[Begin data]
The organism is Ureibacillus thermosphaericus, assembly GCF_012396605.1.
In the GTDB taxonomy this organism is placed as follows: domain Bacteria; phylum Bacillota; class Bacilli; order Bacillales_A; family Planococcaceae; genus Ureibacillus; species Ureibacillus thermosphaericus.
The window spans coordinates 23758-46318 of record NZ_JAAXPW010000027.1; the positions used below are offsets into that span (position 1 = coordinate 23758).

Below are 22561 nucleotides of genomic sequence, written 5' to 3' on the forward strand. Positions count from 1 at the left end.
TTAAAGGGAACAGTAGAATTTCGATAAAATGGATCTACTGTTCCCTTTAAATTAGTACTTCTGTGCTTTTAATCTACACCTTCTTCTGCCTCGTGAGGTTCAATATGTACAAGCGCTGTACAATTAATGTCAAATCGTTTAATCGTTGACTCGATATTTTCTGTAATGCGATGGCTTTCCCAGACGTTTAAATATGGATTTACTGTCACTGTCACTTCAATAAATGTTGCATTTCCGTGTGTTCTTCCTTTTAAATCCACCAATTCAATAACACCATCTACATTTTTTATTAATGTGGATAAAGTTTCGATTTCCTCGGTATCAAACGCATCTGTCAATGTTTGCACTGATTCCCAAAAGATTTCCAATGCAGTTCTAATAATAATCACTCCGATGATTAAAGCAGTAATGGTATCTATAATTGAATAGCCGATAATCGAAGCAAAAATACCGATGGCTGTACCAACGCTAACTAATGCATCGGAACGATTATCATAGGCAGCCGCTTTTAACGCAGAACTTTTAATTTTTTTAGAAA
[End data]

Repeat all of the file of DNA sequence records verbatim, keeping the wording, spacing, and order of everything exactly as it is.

The organism is Ureibacillus thermosphaericus, assembly GCF_012396605.1.
In the GTDB taxonomy this organism is placed as follows: domain Bacteria; phylum Bacillota; class Bacilli; order Bacillales_A; family Planococcaceae; genus Ureibacillus; species Ureibacillus thermosphaericus.
The window spans coordinates 23758-46318 of record NZ_JAAXPW010000027.1; the positions used below are offsets into that span (position 1 = coordinate 23758).

Below are 22561 nucleotides of genomic sequence, written 5' to 3' on the forward strand. Positions count from 1 at the left end.
TTAAAGGGAACAGTAGAATTTCGATAAAATGGATCTACTGTTCCCTTTAAATTAGTACTTCTGTGCTTTTAATCTACACCTTCTTCTGCCTCGTGAGGTTCAATATGTACAAGCGCTGTACAATTAATGTCAAATCGTTTAATCGTTGACTCGATATTTTCTGTAATGCGATGGCTTTCCCAGACGTTTAAATATGGATTTACTGTCACTGTCACTTCAATAAATGTTGCATTTCCGTGTGTTCTTCCTTTTAAATCCACCAATTCAATAACACCATCTACATTTTTTATTAATGTGGATAAAGTTTCGATTTCCTCGGTATCAAACGCATCTGTCAATGTTTGCACTGATTCCCAAAAGATTTCCAATGCAGTTCTAATAATAATCACTCCGATGATTAAAGCAGTAATGGTATCTATAATTGAATAGCCGATAATCGAAGCAAAAATACCGATGGCTGTACCAACGCTAACTAATGCATCGGAACGATTATCATAGGCAGCCGCTTTTAACGCAGAACTTTTAATTTTTTTAGAAA